Navigating Caribbean and Pacific Island Literatures

Routes and Roots: Navigating Caribbean and Pacific Island Literatures, by Elizabeth DeLoughrey, is the first comparative study of Caribbean and Pacific Island literatures and the first work to bring indigenous and diaspora literary studies together in a sustained dialogue. Taking the “tidalectic” between land and sea as a dynamic starting point, Elizabeth DeLoughrey foregrounds geography and history in her exploration of how island writers inscribe the complex relation between routes and roots.

“Elizabeth DeLoughrey invokes the cyclical model of the continual movement and rhythm of the ocean (‘tidalectics’) to destabilize the national, ethnic, and even regional frameworks that have been the mainstays of literary study. The result is a privileging of alter/native epistemologies whereby island cultures are positioned where they should have been all along—at the forefront of the world historical process of transoceanic migration and landfall. The research, determination, and intellectual dexterity that infuse this nuanced and meticulous reading of Pacific and Caribbean literature invigorate and deepen our interest in and appreciation of island literature.” —Vilsoni Hereniko, University of Hawai‘i

May 2007 / ISBN 978-0-8248-3122-6 / $29.00 (PAPER)

Kneubuhl Receives the Cades Award for Literature

Playwright Victoria Kneubuhl, the author of Hawai‘i Nei: Island Plays, is the most recent recipient of the Elliot Cades Award for Literature, presented annually by the Hawai‘i Literary Arts Council. Kneubuhl’s first mystery novel, The Portrait Murders, will be published by University of Hawai‘i Press in 2008. She will be reading from her work at this month’s Hawai‘i Books and Music Festival.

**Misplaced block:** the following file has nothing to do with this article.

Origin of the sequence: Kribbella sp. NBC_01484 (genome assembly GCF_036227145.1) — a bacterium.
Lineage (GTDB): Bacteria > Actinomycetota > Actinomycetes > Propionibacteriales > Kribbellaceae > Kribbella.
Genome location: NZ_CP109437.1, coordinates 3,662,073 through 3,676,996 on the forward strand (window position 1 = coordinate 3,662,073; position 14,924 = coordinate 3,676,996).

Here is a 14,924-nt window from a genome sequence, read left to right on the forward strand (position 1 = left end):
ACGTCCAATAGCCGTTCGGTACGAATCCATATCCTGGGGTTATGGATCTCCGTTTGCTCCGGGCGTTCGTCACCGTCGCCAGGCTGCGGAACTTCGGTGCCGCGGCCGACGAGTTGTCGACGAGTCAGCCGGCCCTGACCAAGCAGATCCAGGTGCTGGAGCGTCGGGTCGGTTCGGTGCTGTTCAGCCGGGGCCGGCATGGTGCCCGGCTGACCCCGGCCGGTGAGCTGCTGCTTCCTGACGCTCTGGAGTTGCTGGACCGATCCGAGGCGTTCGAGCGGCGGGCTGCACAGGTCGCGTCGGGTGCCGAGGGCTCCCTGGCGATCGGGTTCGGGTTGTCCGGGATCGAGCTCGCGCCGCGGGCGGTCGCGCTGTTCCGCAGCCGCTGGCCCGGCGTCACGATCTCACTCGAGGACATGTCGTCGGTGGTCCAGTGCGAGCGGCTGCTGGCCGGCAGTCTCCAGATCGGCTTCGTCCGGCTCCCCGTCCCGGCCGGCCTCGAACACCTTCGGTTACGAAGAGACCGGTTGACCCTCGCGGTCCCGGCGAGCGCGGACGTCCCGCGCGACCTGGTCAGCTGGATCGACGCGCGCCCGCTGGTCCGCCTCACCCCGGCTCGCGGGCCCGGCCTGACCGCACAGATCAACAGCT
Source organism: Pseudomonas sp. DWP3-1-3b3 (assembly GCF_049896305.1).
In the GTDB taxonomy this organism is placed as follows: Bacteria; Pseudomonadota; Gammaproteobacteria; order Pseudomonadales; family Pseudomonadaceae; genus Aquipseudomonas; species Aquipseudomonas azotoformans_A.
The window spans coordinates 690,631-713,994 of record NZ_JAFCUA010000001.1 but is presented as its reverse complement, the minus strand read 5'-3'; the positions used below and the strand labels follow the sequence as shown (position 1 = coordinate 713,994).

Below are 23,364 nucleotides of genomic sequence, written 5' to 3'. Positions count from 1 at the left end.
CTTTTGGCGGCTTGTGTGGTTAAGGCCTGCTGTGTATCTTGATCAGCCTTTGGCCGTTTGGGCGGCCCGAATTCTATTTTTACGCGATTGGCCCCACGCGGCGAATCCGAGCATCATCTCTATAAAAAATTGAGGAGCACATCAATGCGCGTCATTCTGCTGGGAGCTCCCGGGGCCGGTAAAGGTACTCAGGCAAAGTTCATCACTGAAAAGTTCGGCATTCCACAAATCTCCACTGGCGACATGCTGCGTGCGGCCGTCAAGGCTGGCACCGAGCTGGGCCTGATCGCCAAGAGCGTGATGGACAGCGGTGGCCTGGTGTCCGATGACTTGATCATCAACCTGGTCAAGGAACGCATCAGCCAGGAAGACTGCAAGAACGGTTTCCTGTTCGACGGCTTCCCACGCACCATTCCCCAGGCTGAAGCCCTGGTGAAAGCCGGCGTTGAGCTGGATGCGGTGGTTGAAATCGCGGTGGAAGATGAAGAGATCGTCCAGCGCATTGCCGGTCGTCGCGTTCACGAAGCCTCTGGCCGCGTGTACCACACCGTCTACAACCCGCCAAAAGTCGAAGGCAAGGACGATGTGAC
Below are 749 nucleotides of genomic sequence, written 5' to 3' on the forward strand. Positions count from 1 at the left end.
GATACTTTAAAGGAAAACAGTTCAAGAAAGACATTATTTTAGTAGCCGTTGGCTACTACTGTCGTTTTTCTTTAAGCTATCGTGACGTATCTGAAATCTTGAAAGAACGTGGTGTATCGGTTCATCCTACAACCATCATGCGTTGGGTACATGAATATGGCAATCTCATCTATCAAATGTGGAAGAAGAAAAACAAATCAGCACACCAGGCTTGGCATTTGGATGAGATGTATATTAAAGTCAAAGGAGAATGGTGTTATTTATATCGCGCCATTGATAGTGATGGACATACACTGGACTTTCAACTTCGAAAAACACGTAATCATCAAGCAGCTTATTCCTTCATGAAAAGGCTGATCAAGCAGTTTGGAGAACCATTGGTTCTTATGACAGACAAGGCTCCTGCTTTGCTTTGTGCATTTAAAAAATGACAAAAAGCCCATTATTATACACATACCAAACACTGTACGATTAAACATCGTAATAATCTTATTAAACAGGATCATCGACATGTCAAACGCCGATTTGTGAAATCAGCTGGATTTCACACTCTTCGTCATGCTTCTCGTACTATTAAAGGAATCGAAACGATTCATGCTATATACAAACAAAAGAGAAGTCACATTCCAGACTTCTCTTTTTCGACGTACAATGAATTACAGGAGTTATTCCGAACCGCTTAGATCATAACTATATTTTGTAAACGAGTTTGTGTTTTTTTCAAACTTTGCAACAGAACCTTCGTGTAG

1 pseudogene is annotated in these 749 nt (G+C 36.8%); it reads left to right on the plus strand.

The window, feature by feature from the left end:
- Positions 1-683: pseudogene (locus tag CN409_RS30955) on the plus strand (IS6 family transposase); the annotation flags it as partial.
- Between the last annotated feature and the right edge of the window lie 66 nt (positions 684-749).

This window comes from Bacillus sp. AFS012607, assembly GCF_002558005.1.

Kneubuhl’s family boasts several accomplished writers, including her uncle, John, the author of Think of a Garden and Other Plays, published by University of Hawai‘i Press, and Lemanatele Mark Kneubuhl, the author of The Smell of the Moon, distributed in North America by University of Hawai‘i Press and published by New Zealand’s Huia Publishers.

The Casebook of Old Edo’s Sherlock Holmes Reviewed

Tom Baker in the April 21, 2007 edition of The Daily Yomiuri had this to say about Okamoto Kido’s The Curious Casebook of Inspector Hanshichi: Detective Stories of Old Edo, recently published by University of Hawai‘i Press:

“An entertaining collection of detective stories. . . . The Curious Casebook of Inspector Hanshichi offers a special pleasure for readers familiar with the Tokyo area, where well-known place names appear on every page, but with startling different details.”

A contemporary of Sir Arthur Conan Doyle, author Okamoto Kido examines the seamy underside of life in Edo (Tokyo) through his fictional detective, the street-smart Hanshichi. Modeled after Doyle’s tales about his own Sherlock Holmes, these fourteen stories, translated by Ian MacDonald, offer entertaining insights into the development of the modern Japanese crime novel.

Read the full text of Tom Baker’s review here.

UH Press Authors at the Hawaii Book and Music Festival, May 19-20